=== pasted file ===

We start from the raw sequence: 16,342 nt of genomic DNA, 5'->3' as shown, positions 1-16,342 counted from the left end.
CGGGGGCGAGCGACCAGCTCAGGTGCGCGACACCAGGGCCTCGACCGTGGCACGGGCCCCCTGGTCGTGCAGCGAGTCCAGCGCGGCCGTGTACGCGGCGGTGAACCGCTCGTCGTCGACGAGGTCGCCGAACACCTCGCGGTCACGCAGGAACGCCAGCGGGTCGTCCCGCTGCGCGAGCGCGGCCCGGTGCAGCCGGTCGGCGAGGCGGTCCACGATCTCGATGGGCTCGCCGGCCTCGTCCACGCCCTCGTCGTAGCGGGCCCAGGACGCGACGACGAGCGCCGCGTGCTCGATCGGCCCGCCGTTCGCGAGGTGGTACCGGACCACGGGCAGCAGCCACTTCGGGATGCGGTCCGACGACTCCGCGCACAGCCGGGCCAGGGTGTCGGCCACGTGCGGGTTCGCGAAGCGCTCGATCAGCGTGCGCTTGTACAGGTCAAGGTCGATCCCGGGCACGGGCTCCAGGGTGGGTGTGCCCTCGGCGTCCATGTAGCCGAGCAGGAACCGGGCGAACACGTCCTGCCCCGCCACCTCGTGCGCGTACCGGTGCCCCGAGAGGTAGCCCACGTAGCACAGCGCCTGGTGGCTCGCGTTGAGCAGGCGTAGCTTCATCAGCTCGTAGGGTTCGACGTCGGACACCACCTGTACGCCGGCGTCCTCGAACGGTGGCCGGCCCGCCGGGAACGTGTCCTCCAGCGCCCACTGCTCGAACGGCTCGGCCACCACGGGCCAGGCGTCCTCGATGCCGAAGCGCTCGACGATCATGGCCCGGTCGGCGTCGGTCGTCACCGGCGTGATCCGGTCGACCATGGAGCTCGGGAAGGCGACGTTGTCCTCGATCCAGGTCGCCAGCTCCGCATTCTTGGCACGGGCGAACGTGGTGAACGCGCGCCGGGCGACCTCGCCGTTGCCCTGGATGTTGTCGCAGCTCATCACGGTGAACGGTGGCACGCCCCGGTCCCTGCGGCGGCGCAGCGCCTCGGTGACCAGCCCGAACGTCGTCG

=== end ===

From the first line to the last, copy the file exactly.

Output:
We start from the raw sequence: 16,342 nt of genomic DNA, 5'->3' as shown, positions 1-16,342 counted from the left end.
CGGGGGCGAGCGACCAGCTCAGGTGCGCGACACCAGGGCCTCGACCGTGGCACGGGCCCCCTGGTCGTGCAGCGAGTCCAGCGCGGCCGTGTACGCGGCGGTGAACCGCTCGTCGTCGACGAGGTCGCCGAACACCTCGCGGTCACGCAGGAACGCCAGCGGGTCGTCCCGCTGCGCGAGCGCGGCCCGGTGCAGCCGGTCGGCGAGGCGGTCCACGATCTCGATGGGCTCGCCGGCCTCGTCCACGCCCTCGTCGTAGCGGGCCCAGGACGCGACGACGAGCGCCGCGTGCTCGATCGGCCCGCCGTTCGCGAGGTGGTACCGGACCACGGGCAGCAGCCACTTCGGGATGCGGTCCGACGACTCCGCGCACAGCCGGGCCAGGGTGTCGGCCACGTGCGGGTTCGCGAAGCGCTCGATCAGCGTGCGCTTGTACAGGTCAAGGTCGATCCCGGGCACGGGCTCCAGGGTGGGTGTGCCCTCGGCGTCCATGTAGCCGAGCAGGAACCGGGCGAACACGTCCTGCCCCGCCACCTCGTGCGCGTACCGGTGCCCCGAGAGGTAGCCCACGTAGCACAGCGCCTGGTGGCTCGCGTTGAGCAGGCGTAGCTTCATCAGCTCGTAGGGTTCGACGTCGGACACCACCTGTACGCCGGCGTCCTCGAACGGTGGCCGGCCCGCCGGGAACGTGTCCTCCAGCGCCCACTGCTCGAACGGCTCGGCCACCACGGGCCAGGCGTCCTCGATGCCGAAGCGCTCGACGATCATGGCCCGGTCGGCGTCGGTCGTCACCGGCGTGATCCGGTCGACCATGGAGCTCGGGAAGGCGACGTTGTCCTCGATCCAGGTCGCCAGCTCCGCATTCTTGGCACGGGCGAACGTGGTGAACGCGCGCCGGGCGACCTCGCCGTTGCCCTGGATGTTGTCGCAGCTCATCACGGTGAACGGTGGCACGCCCCGGTCCCTGCGGCGGCGCAGCGCCTCGGTGACCAGCCCGAACGTCGTCG